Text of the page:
22 August 2012

Pros and Cons of ePublishing REPRINT from 2008

Pros for authors-
e-Books are a growth market.

Faster response time on submissions (on average) than NY conglomerates.

Usually allow electronic submission, which saves on paper, ink
and postage. Some conglomerate lines have also adopted this.

Don't pigeon-hole authors into a couple of core subgenres.

Allow reprints, if there seems to still be an audience
and viable life left in the project.

Allow authors to write untried markets that have a crossover with what the publishers already do.

Allow authors to write outside the box, outside the accepted "genre lines" in the NY conglomerates.

Allow authors to write in markets that are not giving the return NY demands of their markets
and NY has therefore discontinued...but that still have an audience. When conglomerate says a genre or subgenre is "dead," it is not dead but is not making sufficient returns, as per their plans.

Allow authors to forge those new markets/subgenres, that are often picked up by NY later.

Encourages representative art
and blurbs, not copycats, that authors have input on.

Gives individual attention to authors
and encourages mentoring in learning to market, etc.

Contracts are written in plain English
and easy to understand.

I don't think I've ever encountered an indie/e that said "agented submissions only," though there are indies that are "by invitation only."

On average, the contracts hold the author to a short period of time, allowing the author to move on from a bad situation or to larger markets, without the fuss of breaking a contract or paying buy-outs, though the buy-out feature in indie/e is also a plus.

The contracts are renewable,
and the book can sell in perpetuity, making more sales, every time a new book releases from the author. Your books don't lose "shelf time" at the end of 6 or 8 weeks.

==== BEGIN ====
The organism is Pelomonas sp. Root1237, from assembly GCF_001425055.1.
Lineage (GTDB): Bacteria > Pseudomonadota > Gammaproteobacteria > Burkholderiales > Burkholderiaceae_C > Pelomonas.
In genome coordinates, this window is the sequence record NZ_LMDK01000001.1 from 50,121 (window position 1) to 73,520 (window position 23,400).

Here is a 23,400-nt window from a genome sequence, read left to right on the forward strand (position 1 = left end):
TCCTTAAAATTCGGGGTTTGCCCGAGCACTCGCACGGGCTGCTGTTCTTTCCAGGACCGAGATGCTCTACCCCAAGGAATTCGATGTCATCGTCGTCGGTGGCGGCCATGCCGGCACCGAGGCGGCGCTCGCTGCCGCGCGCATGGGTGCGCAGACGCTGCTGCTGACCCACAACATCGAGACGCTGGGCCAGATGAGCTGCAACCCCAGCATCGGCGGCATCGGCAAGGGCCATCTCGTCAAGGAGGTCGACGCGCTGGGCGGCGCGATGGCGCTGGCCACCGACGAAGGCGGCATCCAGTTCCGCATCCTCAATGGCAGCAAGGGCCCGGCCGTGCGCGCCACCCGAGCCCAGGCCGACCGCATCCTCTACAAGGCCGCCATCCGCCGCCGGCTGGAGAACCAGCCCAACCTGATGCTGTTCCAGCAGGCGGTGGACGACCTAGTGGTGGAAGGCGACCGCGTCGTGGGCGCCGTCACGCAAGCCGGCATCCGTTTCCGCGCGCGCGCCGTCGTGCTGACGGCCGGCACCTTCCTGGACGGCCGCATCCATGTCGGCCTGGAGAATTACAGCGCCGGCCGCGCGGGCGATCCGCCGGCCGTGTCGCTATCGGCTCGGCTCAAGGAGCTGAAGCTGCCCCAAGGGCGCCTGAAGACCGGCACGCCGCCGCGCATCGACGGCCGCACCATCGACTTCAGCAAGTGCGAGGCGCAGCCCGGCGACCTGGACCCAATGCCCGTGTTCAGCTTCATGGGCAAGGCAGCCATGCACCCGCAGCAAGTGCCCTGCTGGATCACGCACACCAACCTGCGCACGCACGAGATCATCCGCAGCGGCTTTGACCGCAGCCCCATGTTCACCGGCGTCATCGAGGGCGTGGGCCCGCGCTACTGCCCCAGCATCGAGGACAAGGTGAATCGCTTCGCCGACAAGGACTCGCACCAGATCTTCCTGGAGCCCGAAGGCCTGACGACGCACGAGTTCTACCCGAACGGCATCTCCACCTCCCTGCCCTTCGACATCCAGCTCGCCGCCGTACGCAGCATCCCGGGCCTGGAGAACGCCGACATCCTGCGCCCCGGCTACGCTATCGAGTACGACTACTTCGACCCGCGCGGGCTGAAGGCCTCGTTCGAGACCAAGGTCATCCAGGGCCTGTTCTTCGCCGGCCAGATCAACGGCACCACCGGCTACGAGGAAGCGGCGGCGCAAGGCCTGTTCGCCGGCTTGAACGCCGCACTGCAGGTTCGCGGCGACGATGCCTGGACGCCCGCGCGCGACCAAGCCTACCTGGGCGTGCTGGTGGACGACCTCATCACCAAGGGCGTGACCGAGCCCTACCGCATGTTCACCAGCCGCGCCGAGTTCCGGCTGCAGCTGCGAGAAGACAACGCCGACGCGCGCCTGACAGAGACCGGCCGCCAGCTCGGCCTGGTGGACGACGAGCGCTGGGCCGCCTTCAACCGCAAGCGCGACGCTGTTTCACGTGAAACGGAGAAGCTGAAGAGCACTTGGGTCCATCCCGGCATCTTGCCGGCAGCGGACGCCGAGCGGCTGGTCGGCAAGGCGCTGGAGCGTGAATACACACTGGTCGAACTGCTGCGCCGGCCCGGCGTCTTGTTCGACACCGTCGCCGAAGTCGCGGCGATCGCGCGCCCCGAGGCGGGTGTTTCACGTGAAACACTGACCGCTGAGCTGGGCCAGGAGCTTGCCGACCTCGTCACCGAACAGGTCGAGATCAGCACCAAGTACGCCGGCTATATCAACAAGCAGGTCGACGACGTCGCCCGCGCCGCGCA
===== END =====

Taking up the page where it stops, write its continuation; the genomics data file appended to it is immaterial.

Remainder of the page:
Choosing indie/e does not mean you're giving up print. Most established indie/e publishers now offer print for some (if not all) of their titles.

Royalties are paid more often...usually monthly, quarterly or semi-annually...the first two being more common.

Authors get a larger percentage of each book sold than they would in conglomerate press.

Your books sell worldwide (save where the internet is blocked) from day one.

There's no messy negotiations to get the e-books overseas, though you may negotiate foreign language sales in indie.

In some cases, your print books also sell overseas immediately. Some printers have bases of operation or connections overseas to allow this.

A few indies have started translating their titles automatically for foreign markets.

for authors-
At this time, it's a much smaller market than mass market enjoys. That is changing as we speak.

Though some authors in indie/e make as much or more than a NY midlist author, most do not. However, keeping the book on sale indefinitely allows you to continue making money.

There is no advance at most indie/e publishers, but with monthly royalty payments, it's not really necessary, like it is in NY.

There are some people who will not consider your indie/e
publishing credits valid credits, but more and more, they aren't the people who decide if you sign a contract.

Even with the crop of reading devices, we are missing a durable, low-cost device that will read a wide variety of formats (or a universal format that everything can read)...maybe with eInk technology. It's coming, though.

If your indie uses POD technology, the publisher has more hoops to jump through to get books into the brick
and mortar bookstores than the NY conglomerates do.

Likewise, it may be more difficult to get a signing in a chain book store, but not impossible.

for readers-
Backup... With off-site storage, on a server or bookshelf on a reseller site like Fictionwise, you don't even lose your e-books in the case of fire, flood or other natural disaster.